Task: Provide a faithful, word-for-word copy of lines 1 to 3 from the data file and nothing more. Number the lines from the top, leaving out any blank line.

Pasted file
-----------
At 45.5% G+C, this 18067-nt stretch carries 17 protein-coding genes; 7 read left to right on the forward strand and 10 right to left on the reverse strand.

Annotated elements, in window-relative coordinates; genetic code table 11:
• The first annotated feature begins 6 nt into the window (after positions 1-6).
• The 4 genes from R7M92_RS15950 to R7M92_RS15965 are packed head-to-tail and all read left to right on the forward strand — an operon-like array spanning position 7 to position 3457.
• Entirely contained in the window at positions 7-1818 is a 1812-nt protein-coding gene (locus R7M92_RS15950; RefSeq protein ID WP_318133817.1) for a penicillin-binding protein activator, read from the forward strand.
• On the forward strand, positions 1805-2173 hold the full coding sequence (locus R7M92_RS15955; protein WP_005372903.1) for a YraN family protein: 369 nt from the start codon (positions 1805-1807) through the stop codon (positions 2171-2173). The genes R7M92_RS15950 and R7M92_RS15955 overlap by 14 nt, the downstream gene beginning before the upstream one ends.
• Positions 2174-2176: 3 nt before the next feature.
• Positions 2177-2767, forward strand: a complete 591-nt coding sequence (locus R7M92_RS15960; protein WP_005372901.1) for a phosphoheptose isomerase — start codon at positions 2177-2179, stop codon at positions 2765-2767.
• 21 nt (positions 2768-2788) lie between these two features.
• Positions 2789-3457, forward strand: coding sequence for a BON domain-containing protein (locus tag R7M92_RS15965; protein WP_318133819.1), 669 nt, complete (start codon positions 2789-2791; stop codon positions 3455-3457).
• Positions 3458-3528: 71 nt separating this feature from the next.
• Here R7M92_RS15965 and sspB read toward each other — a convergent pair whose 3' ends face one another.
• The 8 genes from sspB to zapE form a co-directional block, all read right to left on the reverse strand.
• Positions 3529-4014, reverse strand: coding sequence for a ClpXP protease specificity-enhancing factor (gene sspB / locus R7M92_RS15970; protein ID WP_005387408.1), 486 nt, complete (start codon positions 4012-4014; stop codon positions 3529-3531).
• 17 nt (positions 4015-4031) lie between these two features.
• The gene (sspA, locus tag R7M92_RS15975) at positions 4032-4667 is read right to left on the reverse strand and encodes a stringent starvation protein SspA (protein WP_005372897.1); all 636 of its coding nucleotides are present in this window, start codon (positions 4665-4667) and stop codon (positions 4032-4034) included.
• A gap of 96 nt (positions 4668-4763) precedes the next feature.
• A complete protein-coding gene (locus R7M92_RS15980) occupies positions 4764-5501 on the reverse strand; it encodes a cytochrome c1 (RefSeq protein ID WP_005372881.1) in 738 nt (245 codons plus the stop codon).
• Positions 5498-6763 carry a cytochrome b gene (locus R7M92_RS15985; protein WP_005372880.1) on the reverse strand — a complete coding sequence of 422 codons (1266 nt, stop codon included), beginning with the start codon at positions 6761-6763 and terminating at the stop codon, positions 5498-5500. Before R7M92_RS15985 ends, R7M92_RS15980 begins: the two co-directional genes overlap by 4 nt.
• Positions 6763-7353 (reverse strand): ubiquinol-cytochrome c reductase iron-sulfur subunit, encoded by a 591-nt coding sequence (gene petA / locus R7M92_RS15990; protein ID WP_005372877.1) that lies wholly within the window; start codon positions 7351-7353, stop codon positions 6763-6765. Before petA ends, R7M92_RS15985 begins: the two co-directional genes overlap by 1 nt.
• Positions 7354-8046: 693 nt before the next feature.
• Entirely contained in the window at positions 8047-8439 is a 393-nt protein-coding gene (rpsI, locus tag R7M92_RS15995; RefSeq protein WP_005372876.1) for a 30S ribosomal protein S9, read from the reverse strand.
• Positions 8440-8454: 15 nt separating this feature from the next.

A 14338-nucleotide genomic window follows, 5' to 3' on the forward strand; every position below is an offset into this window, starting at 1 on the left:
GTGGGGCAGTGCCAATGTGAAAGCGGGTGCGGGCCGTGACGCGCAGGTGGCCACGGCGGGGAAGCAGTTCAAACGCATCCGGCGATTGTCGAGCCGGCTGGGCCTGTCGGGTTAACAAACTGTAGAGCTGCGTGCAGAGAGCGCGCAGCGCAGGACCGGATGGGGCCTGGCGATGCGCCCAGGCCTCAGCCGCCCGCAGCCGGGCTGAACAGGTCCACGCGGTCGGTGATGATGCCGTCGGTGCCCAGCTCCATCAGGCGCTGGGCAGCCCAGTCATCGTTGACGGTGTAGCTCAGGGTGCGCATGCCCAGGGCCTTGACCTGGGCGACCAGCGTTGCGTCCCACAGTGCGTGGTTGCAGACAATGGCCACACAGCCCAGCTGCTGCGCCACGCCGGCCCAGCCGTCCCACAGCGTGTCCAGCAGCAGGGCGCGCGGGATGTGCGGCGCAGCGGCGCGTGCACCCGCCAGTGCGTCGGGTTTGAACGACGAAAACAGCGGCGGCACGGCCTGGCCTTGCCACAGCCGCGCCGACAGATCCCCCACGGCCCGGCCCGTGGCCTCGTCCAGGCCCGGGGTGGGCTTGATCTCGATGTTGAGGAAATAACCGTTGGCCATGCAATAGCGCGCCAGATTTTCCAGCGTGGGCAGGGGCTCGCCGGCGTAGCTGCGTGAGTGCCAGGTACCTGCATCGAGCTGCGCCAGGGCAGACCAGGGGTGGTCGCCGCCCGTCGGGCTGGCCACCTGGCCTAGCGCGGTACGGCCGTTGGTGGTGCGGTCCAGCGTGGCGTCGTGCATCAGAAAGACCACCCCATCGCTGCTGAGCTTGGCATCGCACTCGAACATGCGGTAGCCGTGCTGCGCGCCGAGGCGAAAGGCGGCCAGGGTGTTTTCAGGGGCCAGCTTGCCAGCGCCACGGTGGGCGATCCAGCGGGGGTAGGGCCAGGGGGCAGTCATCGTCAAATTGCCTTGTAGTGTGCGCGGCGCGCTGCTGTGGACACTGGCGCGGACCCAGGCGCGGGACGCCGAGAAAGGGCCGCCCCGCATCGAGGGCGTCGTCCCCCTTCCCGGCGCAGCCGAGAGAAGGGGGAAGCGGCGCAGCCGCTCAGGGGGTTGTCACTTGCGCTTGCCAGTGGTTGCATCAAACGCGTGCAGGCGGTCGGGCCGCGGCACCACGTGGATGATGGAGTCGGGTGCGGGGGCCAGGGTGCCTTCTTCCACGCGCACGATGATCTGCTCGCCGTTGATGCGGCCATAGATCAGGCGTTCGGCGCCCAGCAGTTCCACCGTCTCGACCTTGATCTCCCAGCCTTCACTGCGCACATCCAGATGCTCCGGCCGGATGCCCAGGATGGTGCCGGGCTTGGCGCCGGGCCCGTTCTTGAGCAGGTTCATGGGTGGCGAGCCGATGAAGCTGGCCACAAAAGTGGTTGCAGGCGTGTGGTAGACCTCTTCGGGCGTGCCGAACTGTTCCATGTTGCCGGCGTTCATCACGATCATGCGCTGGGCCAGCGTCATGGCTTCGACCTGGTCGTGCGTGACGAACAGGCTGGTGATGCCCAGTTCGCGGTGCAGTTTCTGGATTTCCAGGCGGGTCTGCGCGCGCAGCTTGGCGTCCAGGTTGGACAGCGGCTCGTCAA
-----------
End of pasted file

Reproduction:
At 45.5% G+C, this 18067-nt stretch carries 17 protein-coding genes; 7 read left to right on the forward strand and 10 right to left on the reverse strand.

Annotated elements, in window-relative coordinates; genetic code table 11:
• The first annotated feature begins 6 nt into the window (after positions 1-6).